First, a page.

Taking Relatives to Court: Common Reasons Why Estates End Up In Litigation

Dealing with the death of a loved one is an incredibly difficult experience. When that loved one’s estate becomes a source of contention and fighting among family members, the stress of the situation is only made worse when the parties take their arguments into court.

Not all estates end up in litigation, but those that do often share similar characteristics. If you are worried that your estate or the estate of a loved one may be a source of conflict in your family, learn more about the common reasons why estate litigation is necessary, and how you can protect your family.

Estates Without Wills

When a person dies intestate, meaning without leaving a will, the laws of Florida dictate which family members will receive the property or other assets in the deceased’s estate. For example, if a person who is married with no children dies, his or her spouse will receive the entire estate. If a person who has children but no spouse dies, the children will inherit the estate.

While these rules seem simple enough, many people who die intestate have a family situation which is significantly more complicated. When a person remarries, has surviving parents, or has step-children or step-grandchildren, the rules regarding who gets what can be confusing. Additionally, if a person dies intestate with few surviving relatives, it may be necessary to track down distant relations who may be entitled to different shares of the estate.

Often, the estate of a person who dies without a will ends up in court because of the complicated intestate inheritance rules. In addition to determining who gets which assets, an estate litigation case may be necessary in order to accurately and fairly divide the property between family members.  By working with an experienced Florida estate attorney, you or your loved one can avoid this type of court proceeding by creating a will that distributes your estate as you see fit.

Contested Wills

Even when a person dies with a will, some family members or other beneficiaries may still file a lawsuit challenging it.  Though lawsuits can be filed for many reasons, most people who challenge the validity of a will allege one or more of the following issues:

Lack of Capacity

A person who creates a will, called a testator, must have the mental ability to understand what he or she is signing—if the testator is incompetent, that person lacks the capacity to create a will. For example, lack of capacity is often alleged in cases where the testator was very old, or was suffering from a disease like Alzheimer’s or dementia.

In general, the testator must be able to understand what property and assets he or she owns, who will be receiving the property after the testator’s death, and the relationship between the testator and the beneficiary. If the testator cannot understand these things because of age, illness, or other incapacity, then testator’s relatives may challenge the will and a court may find the will to be invalid.

Undue Influence

Sometimes, a trusted friend or adviser may take advantage of a vulnerable testator and influence that person to make decisions which are not in the testator’s best interest. When someone else convinces the testator to substitute his or her desires in place of the testator’s own best interests, that person may be exerting undue influence on the testator.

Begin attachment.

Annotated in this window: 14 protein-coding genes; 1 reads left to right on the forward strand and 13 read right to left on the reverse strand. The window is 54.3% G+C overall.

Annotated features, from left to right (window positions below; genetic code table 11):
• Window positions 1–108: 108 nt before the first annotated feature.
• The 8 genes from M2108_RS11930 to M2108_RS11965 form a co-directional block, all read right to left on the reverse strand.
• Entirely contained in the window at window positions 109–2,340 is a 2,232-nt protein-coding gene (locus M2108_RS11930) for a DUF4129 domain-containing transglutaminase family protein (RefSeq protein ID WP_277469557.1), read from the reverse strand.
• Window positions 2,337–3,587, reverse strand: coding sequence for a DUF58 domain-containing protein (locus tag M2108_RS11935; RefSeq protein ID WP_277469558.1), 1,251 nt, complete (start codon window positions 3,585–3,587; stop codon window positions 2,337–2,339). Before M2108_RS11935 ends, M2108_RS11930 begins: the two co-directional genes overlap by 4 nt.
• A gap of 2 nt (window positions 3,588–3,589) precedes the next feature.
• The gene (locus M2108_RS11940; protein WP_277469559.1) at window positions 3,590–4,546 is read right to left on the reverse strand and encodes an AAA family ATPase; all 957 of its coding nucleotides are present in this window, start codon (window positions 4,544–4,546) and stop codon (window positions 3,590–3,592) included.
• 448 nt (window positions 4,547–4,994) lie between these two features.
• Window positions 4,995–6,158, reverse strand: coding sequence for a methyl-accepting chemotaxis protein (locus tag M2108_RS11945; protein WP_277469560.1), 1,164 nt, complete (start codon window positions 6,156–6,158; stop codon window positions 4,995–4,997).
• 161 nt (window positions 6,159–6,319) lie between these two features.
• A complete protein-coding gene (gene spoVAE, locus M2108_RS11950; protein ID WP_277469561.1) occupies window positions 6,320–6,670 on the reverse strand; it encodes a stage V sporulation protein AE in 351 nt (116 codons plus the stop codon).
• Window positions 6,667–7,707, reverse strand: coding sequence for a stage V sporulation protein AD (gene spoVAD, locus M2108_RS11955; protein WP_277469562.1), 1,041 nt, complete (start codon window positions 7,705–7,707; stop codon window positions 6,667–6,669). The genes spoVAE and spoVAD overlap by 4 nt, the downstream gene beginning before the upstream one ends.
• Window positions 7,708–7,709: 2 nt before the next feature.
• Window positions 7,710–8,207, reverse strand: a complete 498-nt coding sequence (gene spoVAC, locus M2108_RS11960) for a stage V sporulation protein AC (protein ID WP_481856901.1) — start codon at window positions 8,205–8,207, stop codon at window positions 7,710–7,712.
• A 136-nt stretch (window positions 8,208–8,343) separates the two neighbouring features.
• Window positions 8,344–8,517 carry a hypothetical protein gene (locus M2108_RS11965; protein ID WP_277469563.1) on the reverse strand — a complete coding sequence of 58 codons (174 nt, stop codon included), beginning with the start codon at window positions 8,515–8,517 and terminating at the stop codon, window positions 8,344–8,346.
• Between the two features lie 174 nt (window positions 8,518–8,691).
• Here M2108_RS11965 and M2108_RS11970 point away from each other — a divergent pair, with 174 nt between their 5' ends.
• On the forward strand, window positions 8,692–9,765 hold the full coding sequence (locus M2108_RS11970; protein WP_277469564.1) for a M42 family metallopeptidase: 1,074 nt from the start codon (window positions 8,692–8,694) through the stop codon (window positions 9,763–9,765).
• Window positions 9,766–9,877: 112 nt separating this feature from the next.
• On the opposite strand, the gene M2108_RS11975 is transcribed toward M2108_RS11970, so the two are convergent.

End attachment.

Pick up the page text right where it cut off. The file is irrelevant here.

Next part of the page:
In cases where undue influence is alleged, a probate court will get involved and determine if the testator was inappropriately pressured or coerced into creating or changing a will. The court will look at the circumstances surrounding the will, such as where and when it was signed, as well as whether or not the testator had the opportunity to consult with anyone else about the will. If it can be proved that there was undue influence, the will may be invalid.

Financial Abuse

Testators are especially vulnerable to financial abuse if their finances are managed by a third party. When someone takes money from the estate, even while the testator is still alive, that person can be ordered to repay the ill-gotten money. For example, if a child or relative manages an elderly testator’s finances, and uses the testator’s money to pay their own bills or expenses, that person has unfairly (and illegally) taken money out of the estate. Other people who would benefit from the will have the right to ask a probate court to order that person to return the money to the estate.

In addition, the assets in an estate are managed by a trustee. Sometimes, this trustee is an independent third party, like a lawyer, but often the trustee is a family member or friend. If the trustee is spending money out of the estate or mismanaging resources, litigation may be necessary to protect the people who should inherit from the will.

Protect Yourself And Your Family

The issues listed above are not the only reasons why a person’s estate may end up in court. Unfortunately, litigation can be filed for all types of reasons, from serious concerns about fraud to petty squabbles over knick-knacks.

While no one can fully protect their estate from every possible legal challenge, working with an experienced Florida estate planning lawyer can help ensure that your assets are distributed as you want them. At the Law Office of Jonathan M. Galler, P.A., we can create a will that protects your property. We are dedicated to protecting your legacy, and will work to help you provide for your family after you are gone.

To schedule an appointment, call 561.881.6912. 

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